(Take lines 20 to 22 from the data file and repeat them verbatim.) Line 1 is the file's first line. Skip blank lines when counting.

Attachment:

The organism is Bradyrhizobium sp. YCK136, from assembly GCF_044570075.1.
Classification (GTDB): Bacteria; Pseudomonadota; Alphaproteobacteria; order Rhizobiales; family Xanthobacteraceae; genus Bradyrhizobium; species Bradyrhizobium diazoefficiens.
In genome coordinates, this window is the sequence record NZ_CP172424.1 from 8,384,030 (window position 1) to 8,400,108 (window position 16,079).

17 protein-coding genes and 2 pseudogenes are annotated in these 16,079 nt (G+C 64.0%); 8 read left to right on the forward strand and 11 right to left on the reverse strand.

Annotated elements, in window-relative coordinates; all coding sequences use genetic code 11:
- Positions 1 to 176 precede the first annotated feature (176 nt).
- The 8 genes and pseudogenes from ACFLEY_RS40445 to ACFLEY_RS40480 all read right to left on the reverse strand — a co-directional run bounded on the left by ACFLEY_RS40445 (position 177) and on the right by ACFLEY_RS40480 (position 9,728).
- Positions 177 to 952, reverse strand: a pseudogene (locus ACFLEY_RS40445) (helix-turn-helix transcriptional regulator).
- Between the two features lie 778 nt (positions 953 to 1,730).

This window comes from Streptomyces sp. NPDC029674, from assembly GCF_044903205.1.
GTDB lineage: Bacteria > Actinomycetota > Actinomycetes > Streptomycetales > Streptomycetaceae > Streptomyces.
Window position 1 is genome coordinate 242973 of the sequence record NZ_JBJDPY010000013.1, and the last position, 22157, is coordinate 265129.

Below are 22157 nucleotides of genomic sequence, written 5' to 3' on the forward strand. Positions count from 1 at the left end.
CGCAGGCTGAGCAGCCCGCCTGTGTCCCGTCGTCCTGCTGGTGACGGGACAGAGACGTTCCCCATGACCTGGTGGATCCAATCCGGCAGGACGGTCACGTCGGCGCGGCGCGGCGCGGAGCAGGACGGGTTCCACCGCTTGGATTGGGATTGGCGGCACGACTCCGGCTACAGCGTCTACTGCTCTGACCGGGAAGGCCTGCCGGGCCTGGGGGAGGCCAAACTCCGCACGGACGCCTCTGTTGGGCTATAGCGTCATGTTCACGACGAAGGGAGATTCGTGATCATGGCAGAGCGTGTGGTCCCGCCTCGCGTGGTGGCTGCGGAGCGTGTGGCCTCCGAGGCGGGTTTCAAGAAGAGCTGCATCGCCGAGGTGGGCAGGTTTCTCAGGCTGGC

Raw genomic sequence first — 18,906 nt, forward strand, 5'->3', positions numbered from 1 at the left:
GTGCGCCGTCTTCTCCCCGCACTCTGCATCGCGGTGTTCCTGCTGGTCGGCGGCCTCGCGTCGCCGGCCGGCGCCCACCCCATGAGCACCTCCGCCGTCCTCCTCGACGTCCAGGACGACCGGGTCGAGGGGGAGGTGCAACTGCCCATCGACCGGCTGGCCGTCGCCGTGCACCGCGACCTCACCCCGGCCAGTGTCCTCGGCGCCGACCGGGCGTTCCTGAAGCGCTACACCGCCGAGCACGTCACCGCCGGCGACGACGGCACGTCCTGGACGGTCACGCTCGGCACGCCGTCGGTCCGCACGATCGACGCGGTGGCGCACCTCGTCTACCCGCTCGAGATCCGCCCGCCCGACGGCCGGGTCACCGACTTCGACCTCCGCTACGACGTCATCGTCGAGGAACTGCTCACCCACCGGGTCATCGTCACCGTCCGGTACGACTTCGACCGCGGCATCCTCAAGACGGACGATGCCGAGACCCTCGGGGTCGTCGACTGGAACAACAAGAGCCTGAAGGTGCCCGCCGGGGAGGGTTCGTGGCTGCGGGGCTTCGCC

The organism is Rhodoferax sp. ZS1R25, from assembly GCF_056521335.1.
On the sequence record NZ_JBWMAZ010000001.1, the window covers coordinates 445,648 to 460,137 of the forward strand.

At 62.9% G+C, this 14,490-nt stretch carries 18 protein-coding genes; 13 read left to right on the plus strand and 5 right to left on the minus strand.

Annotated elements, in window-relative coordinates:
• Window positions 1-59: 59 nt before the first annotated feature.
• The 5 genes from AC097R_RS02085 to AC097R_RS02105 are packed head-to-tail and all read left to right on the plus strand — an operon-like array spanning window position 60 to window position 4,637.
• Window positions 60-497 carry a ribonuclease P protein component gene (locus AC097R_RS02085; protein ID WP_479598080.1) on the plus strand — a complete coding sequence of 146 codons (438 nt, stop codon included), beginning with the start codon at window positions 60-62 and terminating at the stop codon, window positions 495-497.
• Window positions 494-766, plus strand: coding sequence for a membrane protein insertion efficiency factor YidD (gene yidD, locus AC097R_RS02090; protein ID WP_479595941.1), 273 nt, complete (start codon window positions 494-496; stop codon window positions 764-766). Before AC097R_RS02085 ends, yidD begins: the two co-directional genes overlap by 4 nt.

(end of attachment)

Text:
Annotated elements, in window-relative coordinates:
• Window positions 1-59: 59 nt before the first annotated feature.
• The 5 genes from AC097R_RS02085 to AC097R_RS02105 are packed head-to-tail and all read left to right on the plus strand — an operon-like array spanning window position 60 to window position 4,637.